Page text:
Saturday, November 12, 2016

Q and A

Q: How could so many people have voted for Donald Trump to become President?
A: Because they honestly believe that a Trump Administration will enact policies that will do the most to make life better for everyone in the country, as viewed through the lens of their own experience.

In the end, it's really that simple. While there seems to be difficulty on the Left in understanding this, it's really based on a simple enough concept. Most people tend to view the national interest through the lens of their own experiences, and view that as objective, and to a certain degree self-evident, truth. And to the degree that people have non-overlapping experiences of the world, they begin to have incompatible, if not mutually exclusive, ideas on how best to move forward.

Contrary to what people like to believe (especially when their side looses an election), voters are not generally selfish people. They don't go around deliberately voting to advance their own interests by throwing other people under the bus. The Standing Rock Sioux are not opposing the Dakota Access Pipeline because they've decided that their interests are best served by pipeline workers being unemployed. Likewise, the people of Ferndale, Washington, weren't hoping for a coal export terminal because they were looking to foul the air or cheat the Lummi out of their fishery. While in both cases, the people involved are actively looking out for their local interests, they believe that they're doing what's best for a wide swath of people other than themselves. Sure, it creates problems for some. If the Standing Rock Sioux have their way, someone who desperately wants a job building or working on the Dakota Access Pipeline is going to be out of luck. But those would-be workers are not the targets of the protests. It's the pipeline company and Federal Government who the protestors understand to be the villains; people who are already well-off, who have it in for them.

And it's that idea, the failure to assume good intent that one finds in the need to assign blame, that becomes entangled in electoral politics. Whether or not people took Donald Trump's idea to build a massive (and like quixotic) wall along the border between Mexico and the United States literally or seriously, people on both sides of the issue were quick to discard the assumption of good intent and see in the opposition the villainy of people who were already doing well enough that they didn't need to do injury to others. For low-wage (and/or unemployed) workers eyeing what they see as potentially family-wage jobs being given to migrant workers willing to work for poverty wages, the "liberal" viewpoint that immigration laws could be ignored at will was at best ignorant of their needs. At worst, it was part of a hateful plot against them; a plan to destroy their communities and erode their electoral influence in a bid to impose policies that they couldn't convince people to willingly support. Likewise, for those whose understanding of illegal migration is that it's simply part of the quest for a better life, the the "conservative" viewpoint that immigration laws should be strictly enforced, regardless of the human cost was at best self-serving. At worst, it was part of a hateful plot to return the United States to a past where "White Supremacy" was the order of the day, and everyone else was second-class, at best, scrounging for the scraps that fell from the table of a WASP society built on a racial, ethnic and religious caste system.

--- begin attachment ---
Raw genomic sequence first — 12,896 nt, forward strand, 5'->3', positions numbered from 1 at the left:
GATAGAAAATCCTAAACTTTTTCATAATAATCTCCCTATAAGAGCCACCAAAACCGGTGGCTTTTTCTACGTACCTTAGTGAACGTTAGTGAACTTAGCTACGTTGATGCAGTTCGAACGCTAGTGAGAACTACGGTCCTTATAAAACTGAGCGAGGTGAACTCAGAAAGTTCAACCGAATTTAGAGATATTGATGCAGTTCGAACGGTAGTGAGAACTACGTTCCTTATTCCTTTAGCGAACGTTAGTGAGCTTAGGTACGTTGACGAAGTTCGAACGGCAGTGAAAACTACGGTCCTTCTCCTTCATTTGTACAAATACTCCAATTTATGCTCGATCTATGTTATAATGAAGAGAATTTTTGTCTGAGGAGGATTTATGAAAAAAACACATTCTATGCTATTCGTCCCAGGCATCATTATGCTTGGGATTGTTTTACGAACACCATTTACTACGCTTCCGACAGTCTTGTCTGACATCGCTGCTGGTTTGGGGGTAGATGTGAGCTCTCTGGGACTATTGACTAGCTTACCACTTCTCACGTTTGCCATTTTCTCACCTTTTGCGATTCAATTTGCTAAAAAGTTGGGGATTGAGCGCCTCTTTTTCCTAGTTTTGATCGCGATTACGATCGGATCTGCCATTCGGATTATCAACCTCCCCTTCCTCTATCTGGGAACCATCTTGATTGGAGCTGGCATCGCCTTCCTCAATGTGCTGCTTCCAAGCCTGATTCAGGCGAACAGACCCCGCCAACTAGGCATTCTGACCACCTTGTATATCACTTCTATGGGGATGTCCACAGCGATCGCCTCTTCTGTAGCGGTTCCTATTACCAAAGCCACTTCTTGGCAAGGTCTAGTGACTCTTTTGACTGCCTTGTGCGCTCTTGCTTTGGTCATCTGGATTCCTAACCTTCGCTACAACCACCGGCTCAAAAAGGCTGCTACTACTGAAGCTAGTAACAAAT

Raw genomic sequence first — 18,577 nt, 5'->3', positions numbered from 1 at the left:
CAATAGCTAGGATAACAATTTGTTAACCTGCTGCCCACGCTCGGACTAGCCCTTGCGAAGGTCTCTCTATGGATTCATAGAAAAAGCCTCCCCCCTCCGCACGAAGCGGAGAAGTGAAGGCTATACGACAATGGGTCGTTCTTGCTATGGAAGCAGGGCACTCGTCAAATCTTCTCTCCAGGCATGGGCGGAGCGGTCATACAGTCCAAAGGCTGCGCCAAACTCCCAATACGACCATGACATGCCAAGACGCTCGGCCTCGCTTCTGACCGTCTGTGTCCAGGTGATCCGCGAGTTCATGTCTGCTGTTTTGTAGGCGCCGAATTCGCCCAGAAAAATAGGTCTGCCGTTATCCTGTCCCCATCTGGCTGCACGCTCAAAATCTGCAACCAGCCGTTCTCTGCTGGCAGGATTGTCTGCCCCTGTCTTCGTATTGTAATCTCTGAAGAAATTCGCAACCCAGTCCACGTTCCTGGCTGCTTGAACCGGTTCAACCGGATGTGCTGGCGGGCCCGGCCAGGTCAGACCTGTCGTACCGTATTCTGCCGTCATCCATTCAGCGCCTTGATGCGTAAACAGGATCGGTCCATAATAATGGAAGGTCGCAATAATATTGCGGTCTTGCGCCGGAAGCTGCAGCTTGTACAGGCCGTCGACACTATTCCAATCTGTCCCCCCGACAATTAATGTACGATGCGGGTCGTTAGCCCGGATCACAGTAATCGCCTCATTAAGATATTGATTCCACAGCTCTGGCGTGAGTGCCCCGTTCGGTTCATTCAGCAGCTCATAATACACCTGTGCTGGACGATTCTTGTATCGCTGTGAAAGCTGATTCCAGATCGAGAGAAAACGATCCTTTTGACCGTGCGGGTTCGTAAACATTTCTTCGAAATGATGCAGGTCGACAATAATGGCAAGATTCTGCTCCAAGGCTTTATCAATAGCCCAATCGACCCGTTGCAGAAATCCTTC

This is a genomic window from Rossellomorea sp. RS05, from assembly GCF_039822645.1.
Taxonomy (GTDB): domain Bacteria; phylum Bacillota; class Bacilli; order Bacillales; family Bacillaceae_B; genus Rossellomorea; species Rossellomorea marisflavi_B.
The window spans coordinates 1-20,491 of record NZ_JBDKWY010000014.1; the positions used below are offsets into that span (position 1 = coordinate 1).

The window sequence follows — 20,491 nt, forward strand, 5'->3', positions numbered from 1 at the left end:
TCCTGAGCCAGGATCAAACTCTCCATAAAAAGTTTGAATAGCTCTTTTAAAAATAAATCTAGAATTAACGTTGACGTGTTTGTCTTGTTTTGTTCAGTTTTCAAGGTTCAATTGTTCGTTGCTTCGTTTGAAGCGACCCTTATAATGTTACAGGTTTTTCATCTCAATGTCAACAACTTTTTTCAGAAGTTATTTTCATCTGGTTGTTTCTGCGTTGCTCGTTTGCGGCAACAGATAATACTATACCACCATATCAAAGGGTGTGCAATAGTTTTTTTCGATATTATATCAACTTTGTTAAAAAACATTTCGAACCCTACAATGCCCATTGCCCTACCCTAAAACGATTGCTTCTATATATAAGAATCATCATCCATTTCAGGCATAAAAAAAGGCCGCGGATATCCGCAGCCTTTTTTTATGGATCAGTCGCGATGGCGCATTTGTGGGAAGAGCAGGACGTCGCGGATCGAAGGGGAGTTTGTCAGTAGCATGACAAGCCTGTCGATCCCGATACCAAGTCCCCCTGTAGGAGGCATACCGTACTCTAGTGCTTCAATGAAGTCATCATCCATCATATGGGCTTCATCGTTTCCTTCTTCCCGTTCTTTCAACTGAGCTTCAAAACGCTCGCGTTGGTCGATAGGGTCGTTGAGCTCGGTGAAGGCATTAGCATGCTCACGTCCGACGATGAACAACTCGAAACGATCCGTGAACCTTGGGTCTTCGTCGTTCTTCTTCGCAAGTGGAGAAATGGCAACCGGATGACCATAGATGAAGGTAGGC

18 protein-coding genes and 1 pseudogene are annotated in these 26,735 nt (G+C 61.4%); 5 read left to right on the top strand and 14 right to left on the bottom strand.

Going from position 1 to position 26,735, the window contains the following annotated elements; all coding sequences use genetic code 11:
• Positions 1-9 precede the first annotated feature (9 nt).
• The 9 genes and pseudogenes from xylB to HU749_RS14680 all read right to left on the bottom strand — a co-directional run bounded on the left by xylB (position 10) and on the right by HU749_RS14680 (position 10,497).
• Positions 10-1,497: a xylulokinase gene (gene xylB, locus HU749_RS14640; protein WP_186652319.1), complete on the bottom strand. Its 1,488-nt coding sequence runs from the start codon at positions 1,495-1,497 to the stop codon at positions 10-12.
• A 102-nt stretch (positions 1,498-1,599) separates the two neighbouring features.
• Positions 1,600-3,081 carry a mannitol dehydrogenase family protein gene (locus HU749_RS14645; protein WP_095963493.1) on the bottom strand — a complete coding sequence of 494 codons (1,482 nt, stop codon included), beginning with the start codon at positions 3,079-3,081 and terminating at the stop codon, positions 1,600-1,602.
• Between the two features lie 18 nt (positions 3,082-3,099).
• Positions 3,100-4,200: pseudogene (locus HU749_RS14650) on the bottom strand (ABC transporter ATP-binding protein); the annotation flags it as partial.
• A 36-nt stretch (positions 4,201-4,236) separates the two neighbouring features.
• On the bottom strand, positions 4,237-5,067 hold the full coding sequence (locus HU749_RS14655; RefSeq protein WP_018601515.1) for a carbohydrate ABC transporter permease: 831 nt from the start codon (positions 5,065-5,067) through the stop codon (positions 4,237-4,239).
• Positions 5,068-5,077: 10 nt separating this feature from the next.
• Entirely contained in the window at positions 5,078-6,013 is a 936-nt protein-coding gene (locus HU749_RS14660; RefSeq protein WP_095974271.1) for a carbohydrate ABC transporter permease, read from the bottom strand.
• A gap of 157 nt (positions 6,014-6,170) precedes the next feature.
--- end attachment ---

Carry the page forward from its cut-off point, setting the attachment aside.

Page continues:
And in each case, the everyday people who supported the scheme may not have been villains themselves, but manipulated by a self-interested and deceitful "élite" who were deploying them as cats' paws and smokescreens, putting an "everyman" face on initiatives designed solely to benefit an already well-off (and usually undeserving) few. This is a pattern that we see repeated over and over, especially when causes provoke a counter-cause of some sort - as in the conflict between the contrasting ideals of "Black Lives Matter" and the "Law and order" constituency. Each often sees the rank-and-file of the other side are pawns of a scheme - one that either ends in bloodshed in the name of racial hierarchy or the weakening of law enforcement for illegal profits.

When people ask why others have cast "badwrong" votes, what they are often looking for is an affirmation: that despite an apparent plurality of disagreement (the usual actual plurality is non-participation), that they are still intelligent, thoughtful and ethical. And while there is nothing wrong with this, the opposite idea, that the opposition is some combination of (willfully) foolish, credulous and/or immoral, creates problems, because those are labels that we often use to place people outside the bounds of our compassion. It allows us to define them as comfortable enough to be worthy of affliction, and to see our efforts against them as a heroic stand for truth and decency, born of our own intellect and sensitivity; we are clear-eyed enough to see what's right and courageous enough to fight for it.

Q: How could so many people have voted for Donald Trump to become President?
A: Because they feel, due to the slings and arrows of outrageous fortune, or the direct actions of others, afflicted. Not for themselves, but for the nation as a whole. And they voted for the best promise of comfort that they could find.

No comments: